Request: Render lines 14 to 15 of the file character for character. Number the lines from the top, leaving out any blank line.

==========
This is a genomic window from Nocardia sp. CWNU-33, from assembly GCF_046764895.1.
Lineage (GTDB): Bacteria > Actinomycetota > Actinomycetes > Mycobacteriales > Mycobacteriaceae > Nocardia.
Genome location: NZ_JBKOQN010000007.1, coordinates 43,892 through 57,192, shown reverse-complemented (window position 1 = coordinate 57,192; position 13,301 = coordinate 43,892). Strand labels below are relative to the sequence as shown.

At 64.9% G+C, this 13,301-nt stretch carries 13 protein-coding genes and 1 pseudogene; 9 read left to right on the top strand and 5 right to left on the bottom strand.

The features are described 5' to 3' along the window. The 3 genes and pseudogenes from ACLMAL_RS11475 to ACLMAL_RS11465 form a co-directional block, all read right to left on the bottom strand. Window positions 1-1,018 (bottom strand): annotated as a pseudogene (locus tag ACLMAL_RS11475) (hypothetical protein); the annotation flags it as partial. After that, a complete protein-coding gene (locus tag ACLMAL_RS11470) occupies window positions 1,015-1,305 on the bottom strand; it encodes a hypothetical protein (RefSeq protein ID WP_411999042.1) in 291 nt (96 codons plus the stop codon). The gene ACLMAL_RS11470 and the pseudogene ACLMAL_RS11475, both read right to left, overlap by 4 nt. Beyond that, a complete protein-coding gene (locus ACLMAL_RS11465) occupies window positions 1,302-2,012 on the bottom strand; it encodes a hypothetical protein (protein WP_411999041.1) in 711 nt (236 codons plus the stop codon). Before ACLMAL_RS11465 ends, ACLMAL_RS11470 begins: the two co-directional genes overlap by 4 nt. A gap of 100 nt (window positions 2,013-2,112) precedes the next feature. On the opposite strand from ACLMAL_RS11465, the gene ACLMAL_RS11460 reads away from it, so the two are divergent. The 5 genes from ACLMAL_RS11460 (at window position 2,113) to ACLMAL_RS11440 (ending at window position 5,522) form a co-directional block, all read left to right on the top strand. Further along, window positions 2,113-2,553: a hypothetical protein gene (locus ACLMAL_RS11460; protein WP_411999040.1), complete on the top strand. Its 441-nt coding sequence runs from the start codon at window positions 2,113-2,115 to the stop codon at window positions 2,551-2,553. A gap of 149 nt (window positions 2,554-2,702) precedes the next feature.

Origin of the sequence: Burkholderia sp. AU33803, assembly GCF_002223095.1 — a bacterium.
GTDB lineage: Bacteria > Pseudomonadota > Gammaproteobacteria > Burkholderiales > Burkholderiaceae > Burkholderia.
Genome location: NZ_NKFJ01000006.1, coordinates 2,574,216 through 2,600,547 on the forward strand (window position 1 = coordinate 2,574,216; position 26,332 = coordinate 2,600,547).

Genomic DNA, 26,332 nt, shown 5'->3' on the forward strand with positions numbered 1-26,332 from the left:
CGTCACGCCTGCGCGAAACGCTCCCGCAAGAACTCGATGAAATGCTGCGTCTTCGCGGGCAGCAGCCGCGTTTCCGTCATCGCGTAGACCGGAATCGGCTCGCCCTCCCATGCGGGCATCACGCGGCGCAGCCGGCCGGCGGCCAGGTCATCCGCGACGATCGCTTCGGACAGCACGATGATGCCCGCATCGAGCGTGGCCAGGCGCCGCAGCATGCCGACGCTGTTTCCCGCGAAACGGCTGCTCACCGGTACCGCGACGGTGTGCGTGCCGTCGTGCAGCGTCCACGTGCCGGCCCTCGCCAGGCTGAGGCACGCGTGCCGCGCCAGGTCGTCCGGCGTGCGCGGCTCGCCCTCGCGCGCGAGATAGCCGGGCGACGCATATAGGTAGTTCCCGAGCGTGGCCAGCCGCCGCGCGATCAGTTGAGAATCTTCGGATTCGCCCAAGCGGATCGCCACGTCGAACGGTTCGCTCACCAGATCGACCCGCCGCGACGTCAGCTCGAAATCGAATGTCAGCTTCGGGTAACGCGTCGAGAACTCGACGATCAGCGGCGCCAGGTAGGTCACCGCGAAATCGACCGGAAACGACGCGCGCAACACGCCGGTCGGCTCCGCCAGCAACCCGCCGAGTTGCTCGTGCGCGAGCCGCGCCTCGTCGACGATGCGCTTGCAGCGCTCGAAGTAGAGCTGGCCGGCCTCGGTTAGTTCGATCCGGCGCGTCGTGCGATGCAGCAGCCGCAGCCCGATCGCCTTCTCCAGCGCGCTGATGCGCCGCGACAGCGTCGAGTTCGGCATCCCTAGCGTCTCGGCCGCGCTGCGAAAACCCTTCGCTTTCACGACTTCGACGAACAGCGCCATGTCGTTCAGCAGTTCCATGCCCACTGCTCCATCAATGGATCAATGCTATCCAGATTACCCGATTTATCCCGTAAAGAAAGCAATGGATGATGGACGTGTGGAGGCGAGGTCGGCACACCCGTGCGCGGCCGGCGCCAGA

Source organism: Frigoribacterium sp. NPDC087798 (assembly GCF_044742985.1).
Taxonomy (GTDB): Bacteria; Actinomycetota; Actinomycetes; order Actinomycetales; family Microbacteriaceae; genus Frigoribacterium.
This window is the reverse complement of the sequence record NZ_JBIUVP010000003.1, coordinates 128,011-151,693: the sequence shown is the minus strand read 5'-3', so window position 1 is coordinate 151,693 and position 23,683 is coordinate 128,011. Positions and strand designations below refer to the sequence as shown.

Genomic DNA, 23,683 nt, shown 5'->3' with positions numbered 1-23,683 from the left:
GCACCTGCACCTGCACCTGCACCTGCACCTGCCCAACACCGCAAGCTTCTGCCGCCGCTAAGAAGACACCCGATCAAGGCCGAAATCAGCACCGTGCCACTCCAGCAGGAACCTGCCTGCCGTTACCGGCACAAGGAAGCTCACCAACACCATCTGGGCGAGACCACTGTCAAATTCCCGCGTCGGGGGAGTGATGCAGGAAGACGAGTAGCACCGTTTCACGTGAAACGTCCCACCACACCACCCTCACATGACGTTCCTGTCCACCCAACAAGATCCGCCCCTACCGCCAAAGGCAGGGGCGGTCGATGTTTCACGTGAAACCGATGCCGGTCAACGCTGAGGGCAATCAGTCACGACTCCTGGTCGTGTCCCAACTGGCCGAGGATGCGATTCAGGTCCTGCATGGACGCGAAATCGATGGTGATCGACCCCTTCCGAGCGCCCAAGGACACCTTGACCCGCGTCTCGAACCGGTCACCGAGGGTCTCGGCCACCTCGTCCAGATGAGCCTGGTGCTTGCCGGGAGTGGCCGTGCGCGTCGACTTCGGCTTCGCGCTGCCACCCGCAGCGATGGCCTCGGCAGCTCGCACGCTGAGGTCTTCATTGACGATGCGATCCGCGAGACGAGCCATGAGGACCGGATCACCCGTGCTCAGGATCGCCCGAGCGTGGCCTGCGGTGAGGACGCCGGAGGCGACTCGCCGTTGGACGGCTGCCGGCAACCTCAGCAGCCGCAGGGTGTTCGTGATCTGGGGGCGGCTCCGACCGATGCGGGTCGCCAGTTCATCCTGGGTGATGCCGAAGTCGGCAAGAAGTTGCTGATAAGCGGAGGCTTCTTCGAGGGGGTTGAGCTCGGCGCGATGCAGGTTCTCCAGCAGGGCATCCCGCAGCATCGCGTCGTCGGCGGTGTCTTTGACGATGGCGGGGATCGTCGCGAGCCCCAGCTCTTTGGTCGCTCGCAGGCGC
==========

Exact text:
Genomic DNA, 23,683 nt, shown 5'->3' with positions numbered 1-23,683 from the left:
GCACCTGCACCTGCACCTGCACCTGCACCTGCCCAACACCGCAAGCTTCTGCCGCCGCTAAGAAGACACCCGATCAAGGCCGAAATCAGCACCGTGCCACTCCAGCAGGAACCTGCCTGCCGTTACCGGCACAAGGAAGCTCACCAACACCATCTGGGCGAGACCACTGTCAAATTCCCGCGTCGGGGGAGTGATGCAGGAAGACGAGTAGCACCGTTTCACGTGAAACGTCCCACCACACCACCCTCACATGACGTTCCTGTCCACCCAACAAGATCCGCCCCTACCGCCAAAGGCAGGGGCGGTCGATGTTTCACGTGAAACCGATGCCGGTCAACGCTGAGGGCAATCAGTCACGACTCCTGGTCGTGTCCCAACTGGCCGAGGATGCGATTCAGGTCCTGCATGGACGCGAAATCGATGGTGATCGACCCCTTCCGAGCGCCCAAGGACACCTTGACCCGCGTCTCGAACCGGTCACCGAGGGTCTCGGCCACCTCGTCCAGATGAGCCTGGTGCTTGCCGGGAGTGGCCGTGCGCGTCGACTTCGGCTTCGCGCTGCCACCCGCAGCGATGGCCTCGGCAGCTCGCACGCTGAGGTCTTCATTGACGATGCGATCCGCGAGACGAGCCATGAGGACCGGATCACCCGTGCTCAGGATCGCCCGAGCGTGGCCTGCGGTGAGGACGCCGGAGGCGACTCGCCGTTGGACGGCTGCCGGCAACCTCAGCAGCCGCAGGGTGTTCGTGATCTGGGGGCGGCTCCGACCGATGCGGGTCGCCAGTTCATCCTGGGTGATGCCGAAGTCGGCAAGAAGTTGCTGATAAGCGGAGGCTTCTTCGAGGGGGTTGAGCTCGGCGCGATGCAGGTTCTCCAGCAGGGCATCCCGCAGCATCGCGTCGTCGGCGGTGTCTTTGACGATGGCGGGGATCGTCGCGAGCCCCAGCTCTTTGGTCGCTCGCAGGCGC